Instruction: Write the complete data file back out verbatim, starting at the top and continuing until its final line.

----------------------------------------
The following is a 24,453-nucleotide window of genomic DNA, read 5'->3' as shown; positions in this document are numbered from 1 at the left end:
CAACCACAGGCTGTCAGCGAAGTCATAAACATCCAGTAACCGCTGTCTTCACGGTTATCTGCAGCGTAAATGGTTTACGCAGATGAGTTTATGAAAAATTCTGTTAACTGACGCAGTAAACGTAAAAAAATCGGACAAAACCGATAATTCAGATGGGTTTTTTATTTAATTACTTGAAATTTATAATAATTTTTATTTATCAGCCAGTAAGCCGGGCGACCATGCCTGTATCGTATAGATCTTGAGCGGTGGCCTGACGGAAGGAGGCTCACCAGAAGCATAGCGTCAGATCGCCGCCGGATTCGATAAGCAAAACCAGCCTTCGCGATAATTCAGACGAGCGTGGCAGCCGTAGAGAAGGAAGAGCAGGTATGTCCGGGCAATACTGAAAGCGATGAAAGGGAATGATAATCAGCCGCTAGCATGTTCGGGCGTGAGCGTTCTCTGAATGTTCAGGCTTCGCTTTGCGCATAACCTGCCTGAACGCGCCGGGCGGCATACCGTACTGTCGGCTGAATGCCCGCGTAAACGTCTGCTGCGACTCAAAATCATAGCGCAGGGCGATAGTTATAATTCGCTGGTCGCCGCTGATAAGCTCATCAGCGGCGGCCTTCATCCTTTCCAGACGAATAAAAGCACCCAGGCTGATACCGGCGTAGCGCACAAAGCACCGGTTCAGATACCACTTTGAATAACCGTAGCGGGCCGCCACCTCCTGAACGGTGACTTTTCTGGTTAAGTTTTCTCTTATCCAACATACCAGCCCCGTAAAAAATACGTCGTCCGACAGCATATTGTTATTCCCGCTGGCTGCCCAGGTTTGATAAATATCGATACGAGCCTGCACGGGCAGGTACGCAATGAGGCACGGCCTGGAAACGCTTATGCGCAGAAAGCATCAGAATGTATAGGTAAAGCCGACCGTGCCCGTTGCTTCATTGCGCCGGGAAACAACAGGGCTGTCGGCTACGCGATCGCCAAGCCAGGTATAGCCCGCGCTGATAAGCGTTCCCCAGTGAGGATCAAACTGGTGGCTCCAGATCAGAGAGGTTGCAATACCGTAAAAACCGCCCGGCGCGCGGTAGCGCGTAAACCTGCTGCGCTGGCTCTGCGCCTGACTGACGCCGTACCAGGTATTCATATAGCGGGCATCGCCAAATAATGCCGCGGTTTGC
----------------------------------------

The following is a 24,453-nucleotide window of genomic DNA, read 5'->3' as shown; positions in this document are numbered from 1 at the left end:
CAACCACAGGCTGTCAGCGAAGTCATAAACATCCAGTAACCGCTGTCTTCACGGTTATCTGCAGCGTAAATGGTTTACGCAGATGAGTTTATGAAAAATTCTGTTAACTGACGCAGTAAACGTAAAAAAATCGGACAAAACCGATAATTCAGATGGGTTTTTTATTTAATTACTTGAAATTTATAATAATTTTTATTTATCAGCCAGTAAGCCGGGCGACCATGCCTGTATCGTATAGATCTTGAGCGGTGGCCTGACGGAAGGAGGCTCACCAGAAGCATAGCGTCAGATCGCCGCCGGATTCGATAAGCAAAACCAGCCTTCGCGATAATTCAGACGAGCGTGGCAGCCGTAGAGAAGGAAGAGCAGGTATGTCCGGGCAATACTGAAAGCGATGAAAGGGAATGATAATCAGCCGCTAGCATGTTCGGGCGTGAGCGTTCTCTGAATGTTCAGGCTTCGCTTTGCGCATAACCTGCCTGAACGCGCCGGGCGGCATACCGTACTGTCGGCTGAATGCCCGCGTAAACGTCTGCTGCGACTCAAAATCATAGCGCAGGGCGATAGTTATAATTCGCTGGTCGCCGCTGATAAGCTCATCAGCGGCGGCCTTCATCCTTTCCAGACGAATAAAAGCACCCAGGCTGATACCGGCGTAGCGCACAAAGCACCGGTTCAGATACCACTTTGAATAACCGTAGCGGGCCGCCACCTCCTGAACGGTGACTTTTCTGGTTAAGTTTTCTCTTATCCAACATACCAGCCCCGTAAAAAATACGTCGTCCGACAGCATATTGTTATTCCCGCTGGCTGCCCAGGTTTGATAAATATCGATACGAGCCTGCACGGGCAGGTACGCAATGAGGCACGGCCTGGAAACGCTTATGCGCAGAAAGCATCAGAATGTATAGGTAAAGCCGACCGTGCCCGTTGCTTCATTGCGCCGGGAAACAACAGGGCTGTCGGCTACGCGATCGCCAAGCCAGGTATAGCCCGCGCTGATAAGCGTTCCCCAGTGAGGATCAAACTGGTGGCTCCAGATCAGAGAGGTTGCAATACCGTAAAAACCGCCCGGCGCGCGGTAGCGCGTAAACCTGCTGCGCTGGCTCTGCGCCTGACTGACGCCGTACCAGGTATTCATATAGCGGGCATCGCCAAATAATGCCGCGGTTTGC